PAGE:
SYDNEY (BLOOMBERG) - Australia's looming election contest is tightening after the government clawed back ground in an opinion poll, suggesting last week's budget largess resonated with a cash-strapped electorate.
The opposition Labor Party is still leading 52 per cent to 48 per cent, but that is just half its eight-point lead a month earlier, according to a Newspoll published in the Australian newspaper Monday (April 8).
Prime Minister Scott Morrison's government on April 2 pledged sweeping tax cuts and cash handouts while forecasting Australia's first budget surplus in over a decade as it bids for a come-from-behind victory.
The Liberal-National coalition is already in minority status - relying on independents to pass legislation - so Mr Morrison will actually need to win additional seats to hold onto office.
Mr Morrison extended his lead over opposition leader Bill Shorten on who would make the better prime minister, 46 per cent to 35 per cent, from 43 to 36 in the prior poll conducted March 7-10.
Interviewees overwhelmingly said the budget was likely to be good for the economy and that they would personally be better off.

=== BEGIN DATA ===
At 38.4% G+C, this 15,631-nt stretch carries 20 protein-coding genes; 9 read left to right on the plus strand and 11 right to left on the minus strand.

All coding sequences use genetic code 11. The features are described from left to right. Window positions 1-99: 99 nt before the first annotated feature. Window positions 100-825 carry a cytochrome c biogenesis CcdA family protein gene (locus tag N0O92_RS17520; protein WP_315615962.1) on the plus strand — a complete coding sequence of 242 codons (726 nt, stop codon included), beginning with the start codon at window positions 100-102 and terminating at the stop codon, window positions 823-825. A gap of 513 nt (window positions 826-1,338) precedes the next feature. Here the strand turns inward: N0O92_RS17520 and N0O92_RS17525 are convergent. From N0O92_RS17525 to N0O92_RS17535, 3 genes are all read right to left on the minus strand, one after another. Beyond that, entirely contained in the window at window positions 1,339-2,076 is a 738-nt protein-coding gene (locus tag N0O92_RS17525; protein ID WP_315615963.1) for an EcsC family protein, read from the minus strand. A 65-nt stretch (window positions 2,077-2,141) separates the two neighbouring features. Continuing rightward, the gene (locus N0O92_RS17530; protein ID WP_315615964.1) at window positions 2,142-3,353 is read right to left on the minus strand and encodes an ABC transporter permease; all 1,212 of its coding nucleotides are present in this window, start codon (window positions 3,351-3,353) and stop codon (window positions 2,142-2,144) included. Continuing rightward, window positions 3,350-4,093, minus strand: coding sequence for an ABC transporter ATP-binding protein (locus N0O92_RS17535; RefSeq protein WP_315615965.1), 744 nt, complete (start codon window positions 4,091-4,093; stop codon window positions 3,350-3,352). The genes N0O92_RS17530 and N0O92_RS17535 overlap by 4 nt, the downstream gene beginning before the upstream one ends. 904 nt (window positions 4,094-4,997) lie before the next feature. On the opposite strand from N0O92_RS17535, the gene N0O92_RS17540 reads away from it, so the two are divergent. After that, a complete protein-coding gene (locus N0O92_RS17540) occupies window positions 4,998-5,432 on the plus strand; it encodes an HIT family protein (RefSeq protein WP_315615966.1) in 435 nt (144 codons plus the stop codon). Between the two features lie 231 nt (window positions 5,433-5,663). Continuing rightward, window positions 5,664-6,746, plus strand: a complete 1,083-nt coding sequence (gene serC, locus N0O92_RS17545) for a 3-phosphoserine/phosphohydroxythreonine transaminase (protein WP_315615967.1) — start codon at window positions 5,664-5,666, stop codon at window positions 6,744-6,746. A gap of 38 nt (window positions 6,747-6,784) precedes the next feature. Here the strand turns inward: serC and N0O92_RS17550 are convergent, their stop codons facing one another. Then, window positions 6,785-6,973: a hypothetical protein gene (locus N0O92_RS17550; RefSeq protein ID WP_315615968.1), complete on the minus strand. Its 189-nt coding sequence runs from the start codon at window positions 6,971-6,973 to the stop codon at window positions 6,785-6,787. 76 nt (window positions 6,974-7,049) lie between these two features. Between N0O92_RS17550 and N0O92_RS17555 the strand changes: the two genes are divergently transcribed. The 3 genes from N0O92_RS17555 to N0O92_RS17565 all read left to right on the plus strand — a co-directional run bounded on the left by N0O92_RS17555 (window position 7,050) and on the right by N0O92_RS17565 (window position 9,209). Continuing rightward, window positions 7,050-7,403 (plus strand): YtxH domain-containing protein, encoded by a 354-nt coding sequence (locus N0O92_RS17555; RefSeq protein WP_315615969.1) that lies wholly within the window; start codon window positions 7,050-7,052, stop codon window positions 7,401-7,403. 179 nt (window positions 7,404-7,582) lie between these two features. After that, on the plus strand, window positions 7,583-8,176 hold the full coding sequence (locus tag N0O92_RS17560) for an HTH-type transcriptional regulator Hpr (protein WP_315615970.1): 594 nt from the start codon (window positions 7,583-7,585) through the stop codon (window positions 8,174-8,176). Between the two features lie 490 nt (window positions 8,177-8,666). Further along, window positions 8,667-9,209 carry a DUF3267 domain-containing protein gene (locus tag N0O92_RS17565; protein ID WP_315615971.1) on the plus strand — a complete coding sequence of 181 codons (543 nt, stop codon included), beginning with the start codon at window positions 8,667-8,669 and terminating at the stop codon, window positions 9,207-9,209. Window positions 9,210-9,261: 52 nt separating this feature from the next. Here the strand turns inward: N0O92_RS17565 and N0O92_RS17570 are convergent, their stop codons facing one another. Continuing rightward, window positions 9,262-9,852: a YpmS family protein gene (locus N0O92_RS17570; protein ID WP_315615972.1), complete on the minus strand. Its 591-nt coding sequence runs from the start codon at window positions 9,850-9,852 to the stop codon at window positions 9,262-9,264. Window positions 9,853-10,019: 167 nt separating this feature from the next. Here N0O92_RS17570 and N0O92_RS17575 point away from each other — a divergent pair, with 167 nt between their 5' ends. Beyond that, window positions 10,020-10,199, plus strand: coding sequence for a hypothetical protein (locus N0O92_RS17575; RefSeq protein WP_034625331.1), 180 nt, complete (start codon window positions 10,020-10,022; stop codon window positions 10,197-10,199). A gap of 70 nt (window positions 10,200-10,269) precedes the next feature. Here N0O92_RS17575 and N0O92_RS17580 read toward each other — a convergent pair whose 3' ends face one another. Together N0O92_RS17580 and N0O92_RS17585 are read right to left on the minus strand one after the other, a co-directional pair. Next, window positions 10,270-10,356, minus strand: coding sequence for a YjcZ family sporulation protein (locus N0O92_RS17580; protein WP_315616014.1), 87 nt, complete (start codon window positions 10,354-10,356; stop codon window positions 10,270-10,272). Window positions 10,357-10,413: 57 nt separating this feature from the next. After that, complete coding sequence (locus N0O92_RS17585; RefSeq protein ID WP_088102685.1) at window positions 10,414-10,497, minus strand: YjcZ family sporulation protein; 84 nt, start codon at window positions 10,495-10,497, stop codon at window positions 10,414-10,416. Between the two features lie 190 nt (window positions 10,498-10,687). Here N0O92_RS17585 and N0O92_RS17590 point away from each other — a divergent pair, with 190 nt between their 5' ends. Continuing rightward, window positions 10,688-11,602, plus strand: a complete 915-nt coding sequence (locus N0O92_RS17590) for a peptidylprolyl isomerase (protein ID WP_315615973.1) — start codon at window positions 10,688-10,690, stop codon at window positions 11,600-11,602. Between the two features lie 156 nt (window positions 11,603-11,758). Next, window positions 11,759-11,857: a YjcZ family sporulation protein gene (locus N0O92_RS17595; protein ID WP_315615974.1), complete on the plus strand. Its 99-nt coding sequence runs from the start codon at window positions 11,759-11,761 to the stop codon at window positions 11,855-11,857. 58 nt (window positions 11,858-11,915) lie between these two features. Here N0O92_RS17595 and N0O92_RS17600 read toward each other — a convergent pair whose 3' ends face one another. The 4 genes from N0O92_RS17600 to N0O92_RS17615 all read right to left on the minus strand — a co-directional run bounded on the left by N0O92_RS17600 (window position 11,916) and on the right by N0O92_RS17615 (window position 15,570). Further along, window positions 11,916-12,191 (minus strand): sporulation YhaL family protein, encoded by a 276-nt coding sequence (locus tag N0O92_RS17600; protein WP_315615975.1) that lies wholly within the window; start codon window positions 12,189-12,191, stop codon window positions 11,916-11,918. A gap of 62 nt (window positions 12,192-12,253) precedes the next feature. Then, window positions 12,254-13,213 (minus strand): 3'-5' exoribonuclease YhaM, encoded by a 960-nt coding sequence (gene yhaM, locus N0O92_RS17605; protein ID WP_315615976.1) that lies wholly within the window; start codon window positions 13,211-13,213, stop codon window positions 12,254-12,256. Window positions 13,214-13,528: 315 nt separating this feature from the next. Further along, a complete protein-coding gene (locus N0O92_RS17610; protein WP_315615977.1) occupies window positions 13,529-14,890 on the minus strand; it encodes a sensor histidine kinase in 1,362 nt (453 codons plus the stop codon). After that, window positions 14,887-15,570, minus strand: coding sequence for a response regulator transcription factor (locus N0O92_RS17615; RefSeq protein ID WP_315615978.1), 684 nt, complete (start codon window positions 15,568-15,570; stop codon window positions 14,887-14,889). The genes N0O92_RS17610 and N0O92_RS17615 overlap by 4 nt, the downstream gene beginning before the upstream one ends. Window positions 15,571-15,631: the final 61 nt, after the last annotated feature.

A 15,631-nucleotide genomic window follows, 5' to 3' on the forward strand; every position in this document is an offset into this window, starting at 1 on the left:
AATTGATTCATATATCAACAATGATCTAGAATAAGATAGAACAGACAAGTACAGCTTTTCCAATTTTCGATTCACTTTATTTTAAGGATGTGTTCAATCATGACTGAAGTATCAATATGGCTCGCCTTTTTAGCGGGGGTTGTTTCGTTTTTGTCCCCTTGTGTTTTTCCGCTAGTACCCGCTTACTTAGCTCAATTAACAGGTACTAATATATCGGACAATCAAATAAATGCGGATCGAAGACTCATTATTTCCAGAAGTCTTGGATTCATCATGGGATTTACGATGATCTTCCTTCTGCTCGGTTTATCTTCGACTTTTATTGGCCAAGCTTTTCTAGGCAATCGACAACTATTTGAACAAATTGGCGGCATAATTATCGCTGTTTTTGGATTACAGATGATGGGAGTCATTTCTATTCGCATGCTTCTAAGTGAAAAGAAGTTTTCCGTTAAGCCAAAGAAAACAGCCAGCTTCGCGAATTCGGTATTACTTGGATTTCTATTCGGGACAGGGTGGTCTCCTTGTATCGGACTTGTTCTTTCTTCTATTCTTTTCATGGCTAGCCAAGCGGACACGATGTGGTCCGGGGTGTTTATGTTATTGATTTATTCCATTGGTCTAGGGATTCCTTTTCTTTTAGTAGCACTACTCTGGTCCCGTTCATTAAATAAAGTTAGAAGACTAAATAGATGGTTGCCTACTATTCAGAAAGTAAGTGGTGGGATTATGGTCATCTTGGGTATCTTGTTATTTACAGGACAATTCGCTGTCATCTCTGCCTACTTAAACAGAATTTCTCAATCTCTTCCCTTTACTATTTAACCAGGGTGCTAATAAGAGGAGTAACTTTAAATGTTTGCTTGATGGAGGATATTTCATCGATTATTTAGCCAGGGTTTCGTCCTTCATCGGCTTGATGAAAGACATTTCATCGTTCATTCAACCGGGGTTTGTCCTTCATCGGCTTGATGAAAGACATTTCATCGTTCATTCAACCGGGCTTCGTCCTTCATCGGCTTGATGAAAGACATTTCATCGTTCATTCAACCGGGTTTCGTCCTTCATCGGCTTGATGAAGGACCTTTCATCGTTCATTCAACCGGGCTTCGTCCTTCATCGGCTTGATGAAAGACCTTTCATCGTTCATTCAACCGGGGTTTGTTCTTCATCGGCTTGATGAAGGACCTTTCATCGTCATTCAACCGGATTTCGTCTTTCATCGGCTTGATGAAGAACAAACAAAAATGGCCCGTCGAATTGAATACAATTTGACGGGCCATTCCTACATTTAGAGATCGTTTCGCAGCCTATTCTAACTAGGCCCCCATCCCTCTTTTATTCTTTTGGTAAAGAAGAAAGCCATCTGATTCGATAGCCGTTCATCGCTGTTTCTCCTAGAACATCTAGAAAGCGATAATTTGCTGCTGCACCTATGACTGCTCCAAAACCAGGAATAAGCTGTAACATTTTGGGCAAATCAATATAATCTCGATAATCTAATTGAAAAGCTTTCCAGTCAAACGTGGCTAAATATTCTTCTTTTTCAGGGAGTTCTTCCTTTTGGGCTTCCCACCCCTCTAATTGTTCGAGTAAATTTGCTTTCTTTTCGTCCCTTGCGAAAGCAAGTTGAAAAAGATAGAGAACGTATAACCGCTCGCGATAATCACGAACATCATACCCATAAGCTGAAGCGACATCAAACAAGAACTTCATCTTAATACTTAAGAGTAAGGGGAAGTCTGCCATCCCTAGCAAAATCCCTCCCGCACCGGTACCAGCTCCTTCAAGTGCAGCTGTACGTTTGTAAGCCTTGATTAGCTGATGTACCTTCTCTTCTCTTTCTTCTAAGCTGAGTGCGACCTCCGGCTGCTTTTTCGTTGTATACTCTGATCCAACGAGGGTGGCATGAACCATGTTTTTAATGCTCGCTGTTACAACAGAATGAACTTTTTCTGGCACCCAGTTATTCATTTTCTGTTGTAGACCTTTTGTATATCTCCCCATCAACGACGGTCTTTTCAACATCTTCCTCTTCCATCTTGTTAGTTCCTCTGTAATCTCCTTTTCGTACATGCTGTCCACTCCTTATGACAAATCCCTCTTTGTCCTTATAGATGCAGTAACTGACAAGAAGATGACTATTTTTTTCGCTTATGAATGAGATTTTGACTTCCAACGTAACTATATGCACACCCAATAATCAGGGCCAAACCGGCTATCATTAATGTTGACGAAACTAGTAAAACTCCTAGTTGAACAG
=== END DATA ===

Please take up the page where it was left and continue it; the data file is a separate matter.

They also said Labor probably wouldn't have been able to deliver a better budget in the current economic conditions.
The economy is deteriorating. Australian property prices are tumbling and households are responding by reining in consumption, which accounts for almost 60 per cent of gross domestic product.
The government's tax cuts and cash handouts are likely to be important in helping prop up consumer spending; traders are also betting the central bank will need to cut interest rates further to provide additional support.
The government, in its budget, also announced additional infrastructure spending that should help tide over growth as residential construction winds down.
On the positive side, unemployment has fallen in Australia and exports are booming; but like much of the developed world, that's not translating into faster wage growth.
For Labor, one of its potential problems is a plan to scale back tax breaks on property investment. Economists generally consider this a worthy policy goal; however, given the current state of the housing market it could present a high risk to the electorate.
Newspoll surveyed 1,799 voters April 4-7. The poll has a margin of error of plus or minus 2.3 percentage points.